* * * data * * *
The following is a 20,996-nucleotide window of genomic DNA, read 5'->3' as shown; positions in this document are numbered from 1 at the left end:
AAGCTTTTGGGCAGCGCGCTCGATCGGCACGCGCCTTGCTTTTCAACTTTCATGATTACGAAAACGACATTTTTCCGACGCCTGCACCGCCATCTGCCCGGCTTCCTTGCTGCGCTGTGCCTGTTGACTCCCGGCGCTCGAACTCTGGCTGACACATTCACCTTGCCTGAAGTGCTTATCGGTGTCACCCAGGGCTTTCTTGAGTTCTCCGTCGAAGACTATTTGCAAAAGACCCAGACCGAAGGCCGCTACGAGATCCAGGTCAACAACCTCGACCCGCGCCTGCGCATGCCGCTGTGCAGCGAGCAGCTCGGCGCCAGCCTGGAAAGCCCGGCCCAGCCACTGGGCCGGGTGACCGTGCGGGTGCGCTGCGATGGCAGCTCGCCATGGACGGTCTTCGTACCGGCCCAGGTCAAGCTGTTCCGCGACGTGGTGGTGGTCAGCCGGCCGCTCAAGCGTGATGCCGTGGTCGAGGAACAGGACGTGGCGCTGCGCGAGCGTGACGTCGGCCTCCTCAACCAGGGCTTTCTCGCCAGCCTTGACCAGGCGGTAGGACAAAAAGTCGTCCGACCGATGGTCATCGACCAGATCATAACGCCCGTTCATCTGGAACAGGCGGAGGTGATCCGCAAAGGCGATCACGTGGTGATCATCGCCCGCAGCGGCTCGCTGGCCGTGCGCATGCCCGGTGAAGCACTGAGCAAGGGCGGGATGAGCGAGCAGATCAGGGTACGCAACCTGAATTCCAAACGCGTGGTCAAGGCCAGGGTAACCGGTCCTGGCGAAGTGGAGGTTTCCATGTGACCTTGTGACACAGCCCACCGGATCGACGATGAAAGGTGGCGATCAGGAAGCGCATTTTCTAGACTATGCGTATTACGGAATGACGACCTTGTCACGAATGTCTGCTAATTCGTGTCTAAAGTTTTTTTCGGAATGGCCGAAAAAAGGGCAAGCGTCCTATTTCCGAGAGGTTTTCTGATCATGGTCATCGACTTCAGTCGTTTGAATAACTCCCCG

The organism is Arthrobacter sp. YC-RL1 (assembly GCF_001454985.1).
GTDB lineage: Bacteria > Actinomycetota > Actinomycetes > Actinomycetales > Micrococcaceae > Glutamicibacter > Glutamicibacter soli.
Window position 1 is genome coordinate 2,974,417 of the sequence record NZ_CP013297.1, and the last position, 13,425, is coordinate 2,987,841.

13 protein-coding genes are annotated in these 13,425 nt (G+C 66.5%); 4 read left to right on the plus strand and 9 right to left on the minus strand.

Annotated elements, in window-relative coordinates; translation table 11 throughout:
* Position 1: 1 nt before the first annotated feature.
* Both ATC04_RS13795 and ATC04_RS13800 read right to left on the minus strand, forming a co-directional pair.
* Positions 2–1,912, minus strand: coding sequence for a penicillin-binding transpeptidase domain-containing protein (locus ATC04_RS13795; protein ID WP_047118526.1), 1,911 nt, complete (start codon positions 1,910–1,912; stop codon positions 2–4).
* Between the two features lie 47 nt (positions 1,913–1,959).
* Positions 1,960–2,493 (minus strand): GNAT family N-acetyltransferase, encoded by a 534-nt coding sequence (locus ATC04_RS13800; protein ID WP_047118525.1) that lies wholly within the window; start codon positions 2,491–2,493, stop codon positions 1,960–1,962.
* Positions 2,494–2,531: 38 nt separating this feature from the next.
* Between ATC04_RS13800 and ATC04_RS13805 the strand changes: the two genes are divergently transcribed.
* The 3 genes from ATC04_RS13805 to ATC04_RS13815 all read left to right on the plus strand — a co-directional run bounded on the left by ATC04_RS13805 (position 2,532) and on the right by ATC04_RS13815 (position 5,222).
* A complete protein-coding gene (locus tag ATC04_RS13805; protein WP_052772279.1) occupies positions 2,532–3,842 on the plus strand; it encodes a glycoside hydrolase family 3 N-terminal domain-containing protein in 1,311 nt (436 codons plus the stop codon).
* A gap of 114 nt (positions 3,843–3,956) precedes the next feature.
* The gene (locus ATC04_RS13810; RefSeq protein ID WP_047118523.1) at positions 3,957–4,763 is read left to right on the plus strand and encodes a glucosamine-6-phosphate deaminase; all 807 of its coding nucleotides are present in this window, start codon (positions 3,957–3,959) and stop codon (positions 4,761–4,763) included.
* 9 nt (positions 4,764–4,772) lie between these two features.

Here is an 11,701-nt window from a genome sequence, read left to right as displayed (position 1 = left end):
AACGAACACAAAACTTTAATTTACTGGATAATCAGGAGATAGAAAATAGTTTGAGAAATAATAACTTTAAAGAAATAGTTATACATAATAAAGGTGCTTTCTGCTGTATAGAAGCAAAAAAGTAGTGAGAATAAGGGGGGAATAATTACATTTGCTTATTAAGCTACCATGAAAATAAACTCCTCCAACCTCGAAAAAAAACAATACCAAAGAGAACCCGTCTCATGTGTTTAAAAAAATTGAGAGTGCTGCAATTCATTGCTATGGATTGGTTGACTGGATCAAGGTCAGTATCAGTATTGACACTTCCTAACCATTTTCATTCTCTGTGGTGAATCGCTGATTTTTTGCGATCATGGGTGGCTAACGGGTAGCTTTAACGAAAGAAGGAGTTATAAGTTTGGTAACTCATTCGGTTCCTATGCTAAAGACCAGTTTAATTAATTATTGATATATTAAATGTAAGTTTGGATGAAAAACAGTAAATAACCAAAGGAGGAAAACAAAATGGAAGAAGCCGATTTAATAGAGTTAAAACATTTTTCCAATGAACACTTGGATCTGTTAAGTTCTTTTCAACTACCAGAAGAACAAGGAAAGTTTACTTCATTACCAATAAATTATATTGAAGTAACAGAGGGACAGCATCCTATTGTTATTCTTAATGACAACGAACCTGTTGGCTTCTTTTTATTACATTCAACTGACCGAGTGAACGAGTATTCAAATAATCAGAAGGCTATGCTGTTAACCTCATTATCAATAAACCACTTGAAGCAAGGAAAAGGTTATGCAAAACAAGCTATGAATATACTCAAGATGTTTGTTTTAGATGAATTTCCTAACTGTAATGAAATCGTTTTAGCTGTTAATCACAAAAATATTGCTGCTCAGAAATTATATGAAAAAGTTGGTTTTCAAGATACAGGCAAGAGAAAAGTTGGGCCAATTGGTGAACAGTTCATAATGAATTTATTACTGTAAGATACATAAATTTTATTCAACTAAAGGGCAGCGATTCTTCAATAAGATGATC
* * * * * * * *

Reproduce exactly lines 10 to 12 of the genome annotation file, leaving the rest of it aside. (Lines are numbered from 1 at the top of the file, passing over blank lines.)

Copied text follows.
* Positions 2–1,912, minus strand: coding sequence for a penicillin-binding transpeptidase domain-containing protein (locus ATC04_RS13795; protein ID WP_047118526.1), 1,911 nt, complete (start codon positions 1,910–1,912; stop codon positions 2–4).
* Between the two features lie 47 nt (positions 1,913–1,959).
* Positions 1,960–2,493 (minus strand): GNAT family N-acetyltransferase, encoded by a 534-nt coding sequence (locus ATC04_RS13800; protein ID WP_047118525.1) that lies wholly within the window; start codon positions 2,491–2,493, stop codon positions 1,960–1,962.